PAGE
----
If you’re not hiking much, we still recommend doing the Steens Mountain Loop, it’s a scenic drive with plenty of vistas just a few steps out of your car.
In just under three hours you can drive the whole thing, but add on a bit more time to get out of the car and explore. This drive can easily be done in a full day including a short hike or two if you’re not camping.
Camping at Steens Mountain
You’ll likely need at least one night out here to take it all in and head back to civilization. Here are the campsites in the area:
Page Springs Recreation Site
When visiting Page Springs Recreation Site, you will know you have reached Steens Mountain Wilderness. One more night’s sleep stands between you and the ultimate day of mountain climbing, desert exploring, hot spring relaxing, and mountain lake swimming. The campsite lies just outside of Frenchglen, is open year-round, and has 36 campsites available to visitors.
No hookups are available, yet despite this, the campsite remains hugely popular, and you may struggle to get a spot in the summer months. It runs on a first-come, first-served basis, so you must cross your fingers that a space is available.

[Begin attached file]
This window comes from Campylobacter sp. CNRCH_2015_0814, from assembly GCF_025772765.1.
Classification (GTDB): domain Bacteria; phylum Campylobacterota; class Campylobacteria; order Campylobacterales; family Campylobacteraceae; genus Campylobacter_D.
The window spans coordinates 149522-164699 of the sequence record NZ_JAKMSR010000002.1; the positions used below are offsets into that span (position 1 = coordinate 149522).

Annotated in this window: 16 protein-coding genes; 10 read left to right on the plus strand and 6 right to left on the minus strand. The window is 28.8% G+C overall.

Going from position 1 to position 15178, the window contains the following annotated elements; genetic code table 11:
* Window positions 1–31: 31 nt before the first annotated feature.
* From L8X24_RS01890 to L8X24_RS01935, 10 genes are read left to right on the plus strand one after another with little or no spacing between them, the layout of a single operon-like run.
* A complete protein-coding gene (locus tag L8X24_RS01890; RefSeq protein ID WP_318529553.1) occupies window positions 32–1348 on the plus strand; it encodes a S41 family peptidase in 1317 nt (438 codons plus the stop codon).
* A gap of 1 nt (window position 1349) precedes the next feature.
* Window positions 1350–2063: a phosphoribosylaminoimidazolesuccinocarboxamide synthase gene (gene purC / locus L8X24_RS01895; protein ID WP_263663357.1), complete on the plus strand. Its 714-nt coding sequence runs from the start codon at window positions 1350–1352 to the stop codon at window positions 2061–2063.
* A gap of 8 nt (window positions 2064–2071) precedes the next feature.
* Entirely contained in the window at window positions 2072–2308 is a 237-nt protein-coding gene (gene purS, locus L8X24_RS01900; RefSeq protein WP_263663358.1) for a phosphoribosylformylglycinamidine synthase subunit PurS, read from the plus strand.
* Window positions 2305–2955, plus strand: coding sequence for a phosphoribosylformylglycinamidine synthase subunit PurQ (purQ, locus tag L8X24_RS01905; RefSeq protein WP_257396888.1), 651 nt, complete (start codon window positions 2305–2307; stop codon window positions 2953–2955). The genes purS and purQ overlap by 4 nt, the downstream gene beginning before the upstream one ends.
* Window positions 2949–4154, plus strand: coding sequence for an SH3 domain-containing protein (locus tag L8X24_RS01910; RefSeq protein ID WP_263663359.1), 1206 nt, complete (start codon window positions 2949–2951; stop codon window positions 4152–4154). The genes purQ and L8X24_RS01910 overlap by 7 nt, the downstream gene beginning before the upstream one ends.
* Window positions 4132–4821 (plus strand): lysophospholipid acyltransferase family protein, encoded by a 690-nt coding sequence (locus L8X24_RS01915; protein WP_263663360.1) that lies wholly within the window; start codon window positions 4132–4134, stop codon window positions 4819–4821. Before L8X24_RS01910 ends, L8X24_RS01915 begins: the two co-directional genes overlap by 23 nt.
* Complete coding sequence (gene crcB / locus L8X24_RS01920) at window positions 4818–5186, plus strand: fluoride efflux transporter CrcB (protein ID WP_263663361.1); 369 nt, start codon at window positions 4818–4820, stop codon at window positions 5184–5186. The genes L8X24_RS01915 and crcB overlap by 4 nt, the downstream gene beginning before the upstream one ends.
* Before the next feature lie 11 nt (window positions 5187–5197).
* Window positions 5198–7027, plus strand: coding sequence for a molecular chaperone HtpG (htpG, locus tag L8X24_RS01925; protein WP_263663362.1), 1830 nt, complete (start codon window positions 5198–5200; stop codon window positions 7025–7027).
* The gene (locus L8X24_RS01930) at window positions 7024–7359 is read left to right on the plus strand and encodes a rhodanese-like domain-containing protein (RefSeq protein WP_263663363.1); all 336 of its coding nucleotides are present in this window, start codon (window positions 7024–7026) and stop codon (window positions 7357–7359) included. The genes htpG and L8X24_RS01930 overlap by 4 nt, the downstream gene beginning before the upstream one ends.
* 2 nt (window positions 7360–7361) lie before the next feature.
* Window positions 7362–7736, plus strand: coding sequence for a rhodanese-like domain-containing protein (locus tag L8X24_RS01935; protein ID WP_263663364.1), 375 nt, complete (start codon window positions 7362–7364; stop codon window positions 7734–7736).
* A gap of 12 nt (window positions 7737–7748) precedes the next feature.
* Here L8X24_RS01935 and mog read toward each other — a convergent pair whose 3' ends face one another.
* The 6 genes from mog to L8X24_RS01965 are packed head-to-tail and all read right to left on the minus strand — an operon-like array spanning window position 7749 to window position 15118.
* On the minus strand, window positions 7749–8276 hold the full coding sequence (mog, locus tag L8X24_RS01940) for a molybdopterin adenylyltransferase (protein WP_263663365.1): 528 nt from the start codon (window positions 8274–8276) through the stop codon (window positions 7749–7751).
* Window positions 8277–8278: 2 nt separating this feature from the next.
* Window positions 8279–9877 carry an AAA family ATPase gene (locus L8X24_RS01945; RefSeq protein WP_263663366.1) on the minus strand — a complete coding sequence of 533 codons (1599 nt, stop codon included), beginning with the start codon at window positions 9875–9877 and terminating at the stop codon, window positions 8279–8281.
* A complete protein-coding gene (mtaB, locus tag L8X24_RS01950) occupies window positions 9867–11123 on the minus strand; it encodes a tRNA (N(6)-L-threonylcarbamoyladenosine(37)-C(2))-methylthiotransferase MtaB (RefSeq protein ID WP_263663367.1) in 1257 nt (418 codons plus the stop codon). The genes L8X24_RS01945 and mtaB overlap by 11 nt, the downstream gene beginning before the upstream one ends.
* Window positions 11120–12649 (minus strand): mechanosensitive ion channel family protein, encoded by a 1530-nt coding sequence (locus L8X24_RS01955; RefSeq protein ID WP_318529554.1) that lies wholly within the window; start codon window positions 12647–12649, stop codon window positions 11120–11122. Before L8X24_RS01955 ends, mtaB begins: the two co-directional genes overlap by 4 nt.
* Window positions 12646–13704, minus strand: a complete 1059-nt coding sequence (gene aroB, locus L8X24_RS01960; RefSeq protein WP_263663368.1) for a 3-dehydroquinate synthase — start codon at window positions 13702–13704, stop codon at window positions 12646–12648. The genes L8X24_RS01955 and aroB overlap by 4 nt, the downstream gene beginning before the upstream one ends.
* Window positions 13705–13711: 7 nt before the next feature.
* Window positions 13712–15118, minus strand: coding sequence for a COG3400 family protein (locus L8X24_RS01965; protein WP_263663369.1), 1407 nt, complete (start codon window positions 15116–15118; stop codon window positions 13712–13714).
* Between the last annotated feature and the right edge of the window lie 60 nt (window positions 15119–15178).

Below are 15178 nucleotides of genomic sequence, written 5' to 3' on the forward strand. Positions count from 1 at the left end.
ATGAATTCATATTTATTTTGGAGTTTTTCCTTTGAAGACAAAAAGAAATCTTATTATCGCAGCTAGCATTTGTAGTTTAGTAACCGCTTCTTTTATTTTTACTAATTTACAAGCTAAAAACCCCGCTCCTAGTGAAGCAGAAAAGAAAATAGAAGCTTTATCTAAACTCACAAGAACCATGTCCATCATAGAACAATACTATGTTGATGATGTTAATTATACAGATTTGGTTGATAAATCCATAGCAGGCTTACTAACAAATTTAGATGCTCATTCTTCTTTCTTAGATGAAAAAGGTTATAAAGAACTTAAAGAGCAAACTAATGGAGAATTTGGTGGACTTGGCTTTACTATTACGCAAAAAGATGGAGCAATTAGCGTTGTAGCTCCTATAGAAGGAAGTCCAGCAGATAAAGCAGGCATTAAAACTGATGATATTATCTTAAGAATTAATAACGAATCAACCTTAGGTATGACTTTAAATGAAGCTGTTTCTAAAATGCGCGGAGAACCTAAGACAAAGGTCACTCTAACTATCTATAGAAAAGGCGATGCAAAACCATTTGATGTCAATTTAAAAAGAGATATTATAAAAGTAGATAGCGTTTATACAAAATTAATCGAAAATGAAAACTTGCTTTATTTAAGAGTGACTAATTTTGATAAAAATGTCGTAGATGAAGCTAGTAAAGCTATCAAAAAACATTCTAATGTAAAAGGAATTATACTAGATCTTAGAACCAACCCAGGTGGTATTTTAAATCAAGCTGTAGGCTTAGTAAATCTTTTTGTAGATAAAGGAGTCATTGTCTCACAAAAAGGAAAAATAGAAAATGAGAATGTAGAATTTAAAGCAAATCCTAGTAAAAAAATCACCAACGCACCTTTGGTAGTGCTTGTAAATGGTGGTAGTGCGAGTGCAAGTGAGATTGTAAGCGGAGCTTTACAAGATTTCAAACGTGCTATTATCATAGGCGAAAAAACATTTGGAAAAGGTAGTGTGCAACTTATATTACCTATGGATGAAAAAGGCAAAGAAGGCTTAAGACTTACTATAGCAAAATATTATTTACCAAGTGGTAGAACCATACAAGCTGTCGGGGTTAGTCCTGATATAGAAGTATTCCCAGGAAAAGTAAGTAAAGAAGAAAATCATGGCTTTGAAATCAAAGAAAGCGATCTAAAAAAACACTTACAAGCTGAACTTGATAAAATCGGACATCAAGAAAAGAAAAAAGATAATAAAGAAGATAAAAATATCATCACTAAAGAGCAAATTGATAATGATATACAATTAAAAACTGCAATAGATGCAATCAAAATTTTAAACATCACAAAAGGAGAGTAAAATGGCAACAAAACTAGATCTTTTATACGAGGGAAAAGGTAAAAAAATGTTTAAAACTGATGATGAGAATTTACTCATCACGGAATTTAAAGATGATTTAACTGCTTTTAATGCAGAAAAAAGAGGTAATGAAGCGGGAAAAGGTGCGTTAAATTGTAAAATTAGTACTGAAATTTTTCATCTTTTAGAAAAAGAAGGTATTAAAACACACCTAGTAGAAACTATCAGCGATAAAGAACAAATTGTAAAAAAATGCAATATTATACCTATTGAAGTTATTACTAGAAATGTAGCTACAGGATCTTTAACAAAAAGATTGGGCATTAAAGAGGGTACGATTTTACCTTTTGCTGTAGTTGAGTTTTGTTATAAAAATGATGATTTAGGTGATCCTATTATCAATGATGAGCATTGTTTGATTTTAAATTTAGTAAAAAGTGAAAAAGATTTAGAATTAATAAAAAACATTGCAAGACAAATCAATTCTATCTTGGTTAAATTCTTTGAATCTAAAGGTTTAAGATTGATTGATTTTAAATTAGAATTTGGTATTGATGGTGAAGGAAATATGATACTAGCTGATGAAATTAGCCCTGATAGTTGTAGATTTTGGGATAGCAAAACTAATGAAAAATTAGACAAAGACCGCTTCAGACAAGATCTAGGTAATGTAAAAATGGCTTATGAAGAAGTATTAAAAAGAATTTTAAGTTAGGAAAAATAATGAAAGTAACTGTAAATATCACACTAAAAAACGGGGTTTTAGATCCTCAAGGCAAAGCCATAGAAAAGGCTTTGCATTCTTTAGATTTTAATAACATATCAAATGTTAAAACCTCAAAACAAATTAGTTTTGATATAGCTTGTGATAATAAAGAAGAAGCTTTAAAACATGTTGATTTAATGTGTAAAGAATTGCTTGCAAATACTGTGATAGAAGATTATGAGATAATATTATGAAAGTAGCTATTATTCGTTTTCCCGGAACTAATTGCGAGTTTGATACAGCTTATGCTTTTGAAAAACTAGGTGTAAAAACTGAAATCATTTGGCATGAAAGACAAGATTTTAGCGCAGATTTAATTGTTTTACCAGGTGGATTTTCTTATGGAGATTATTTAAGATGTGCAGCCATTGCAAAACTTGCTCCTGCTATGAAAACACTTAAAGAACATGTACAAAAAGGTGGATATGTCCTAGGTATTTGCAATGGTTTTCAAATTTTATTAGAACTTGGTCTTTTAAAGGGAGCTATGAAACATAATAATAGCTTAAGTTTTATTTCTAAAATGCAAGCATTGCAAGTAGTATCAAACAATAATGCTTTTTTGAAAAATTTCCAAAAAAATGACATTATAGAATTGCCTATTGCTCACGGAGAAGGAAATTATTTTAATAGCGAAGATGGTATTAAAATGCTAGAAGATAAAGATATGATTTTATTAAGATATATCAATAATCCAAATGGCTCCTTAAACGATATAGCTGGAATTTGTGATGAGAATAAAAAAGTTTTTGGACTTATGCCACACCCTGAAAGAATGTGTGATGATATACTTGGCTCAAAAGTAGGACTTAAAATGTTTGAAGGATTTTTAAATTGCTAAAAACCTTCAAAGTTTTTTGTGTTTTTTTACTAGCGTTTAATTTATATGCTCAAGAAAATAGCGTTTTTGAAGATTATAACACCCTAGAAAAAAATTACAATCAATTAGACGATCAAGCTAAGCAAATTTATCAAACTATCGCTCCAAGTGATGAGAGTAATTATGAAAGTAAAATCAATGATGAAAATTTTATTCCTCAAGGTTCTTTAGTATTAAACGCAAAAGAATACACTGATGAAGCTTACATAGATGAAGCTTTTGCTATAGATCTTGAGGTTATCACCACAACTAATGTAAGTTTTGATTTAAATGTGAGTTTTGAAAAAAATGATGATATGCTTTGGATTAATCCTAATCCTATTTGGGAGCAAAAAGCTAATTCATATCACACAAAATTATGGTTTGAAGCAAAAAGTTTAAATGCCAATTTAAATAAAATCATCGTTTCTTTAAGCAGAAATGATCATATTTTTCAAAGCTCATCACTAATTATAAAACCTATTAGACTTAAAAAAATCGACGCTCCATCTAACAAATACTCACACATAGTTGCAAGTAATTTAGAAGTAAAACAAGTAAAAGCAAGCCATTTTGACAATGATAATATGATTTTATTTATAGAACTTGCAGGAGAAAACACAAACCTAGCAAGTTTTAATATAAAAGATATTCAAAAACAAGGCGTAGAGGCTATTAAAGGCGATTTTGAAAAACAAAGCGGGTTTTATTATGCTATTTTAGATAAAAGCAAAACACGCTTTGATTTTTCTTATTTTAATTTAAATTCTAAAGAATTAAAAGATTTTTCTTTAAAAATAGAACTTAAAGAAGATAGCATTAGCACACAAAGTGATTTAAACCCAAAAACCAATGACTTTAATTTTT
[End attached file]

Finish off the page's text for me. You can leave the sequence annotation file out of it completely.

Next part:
The Donner and Blitzen River runs nearby, and the campsite marks the starting point for a few short hikes, one of which takes you lazily along the banks of the river. Drinking water is available; there are many vault restrooms and a large picnic site.
Fish Lake Recreation Site
You will feel like camping in the sky at Fish Lake Recreation Site, which sits at 7,400 feet. This part of Oregon is known for its vast expanses of land and sky, and never can you feel it more than at a campsite halfway up a mountain.
This campground then has the additional beauty of being positioned right next to the dazzling Fish Lake, offering days of adventure combined with days of swimming, fishing, and lazing about the shores of this sparkling mountain lake.
There are 23 campsites available on a first-come, first-served basis, and due to its position next to the lake, it is one of Steen Mountain’s most popular camping spots—Luckily we got a spot even though we got in later in the day!
Jackman Park Campground
With only six campsites, Jackman Park Campground is small but epic. It sits at a lofty 7,800 feet along the Steens Mountain Loop Road. There are limited amenities available, although you wouldn’t expect there to be halfway up a mountain.